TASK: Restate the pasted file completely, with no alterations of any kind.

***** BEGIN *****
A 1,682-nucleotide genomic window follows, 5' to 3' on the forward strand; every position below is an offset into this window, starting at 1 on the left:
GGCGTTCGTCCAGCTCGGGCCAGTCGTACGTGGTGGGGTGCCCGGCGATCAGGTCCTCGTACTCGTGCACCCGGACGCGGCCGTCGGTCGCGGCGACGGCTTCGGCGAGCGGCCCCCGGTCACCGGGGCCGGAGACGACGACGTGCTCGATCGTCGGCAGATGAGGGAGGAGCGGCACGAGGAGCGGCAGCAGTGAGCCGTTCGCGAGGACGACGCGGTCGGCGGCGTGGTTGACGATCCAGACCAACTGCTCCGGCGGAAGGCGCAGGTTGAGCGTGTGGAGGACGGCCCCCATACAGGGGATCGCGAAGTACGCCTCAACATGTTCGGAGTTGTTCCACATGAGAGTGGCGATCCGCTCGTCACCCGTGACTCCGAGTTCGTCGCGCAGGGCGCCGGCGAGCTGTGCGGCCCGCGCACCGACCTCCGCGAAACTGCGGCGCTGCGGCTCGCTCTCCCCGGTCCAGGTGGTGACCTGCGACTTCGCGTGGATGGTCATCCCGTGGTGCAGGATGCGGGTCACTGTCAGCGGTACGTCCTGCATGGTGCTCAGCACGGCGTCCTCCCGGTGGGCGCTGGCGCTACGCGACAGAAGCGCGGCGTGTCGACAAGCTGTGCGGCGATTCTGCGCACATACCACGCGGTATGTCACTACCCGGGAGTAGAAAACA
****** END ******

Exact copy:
A 1,682-nucleotide genomic window follows, 5' to 3' on the forward strand; every position below is an offset into this window, starting at 1 on the left:
GGCGTTCGTCCAGCTCGGGCCAGTCGTACGTGGTGGGGTGCCCGGCGATCAGGTCCTCGTACTCGTGCACCCGGACGCGGCCGTCGGTCGCGGCGACGGCTTCGGCGAGCGGCCCCCGGTCACCGGGGCCGGAGACGACGACGTGCTCGATCGTCGGCAGATGAGGGAGGAGCGGCACGAGGAGCGGCAGCAGTGAGCCGTTCGCGAGGACGACGCGGTCGGCGGCGTGGTTGACGATCCAGACCAACTGCTCCGGCGGAAGGCGCAGGTTGAGCGTGTGGAGGACGGCCCCCATACAGGGGATCGCGAAGTACGCCTCAACATGTTCGGAGTTGTTCCACATGAGAGTGGCGATCCGCTCGTCACCCGTGACTCCGAGTTCGTCGCGCAGGGCGCCGGCGAGCTGTGCGGCCCGCGCACCGACCTCCGCGAAACTGCGGCGCTGCGGCTCGCTCTCCCCGGTCCAGGTGGTGACCTGCGACTTCGCGTGGATGGTCATCCCGTGGTGCAGGATGCGGGTCACTGTCAGCGGTACGTCCTGCATGGTGCTCAGCACGGCGTCCTCCCGGTGGGCGCTGGCGCTACGCGACAGAAGCGCGGCGTGTCGACAAGCTGTGCGGCGATTCTGCGCACATACCACGCGGTATGTCACTACCCGGGAGTAGAAAACA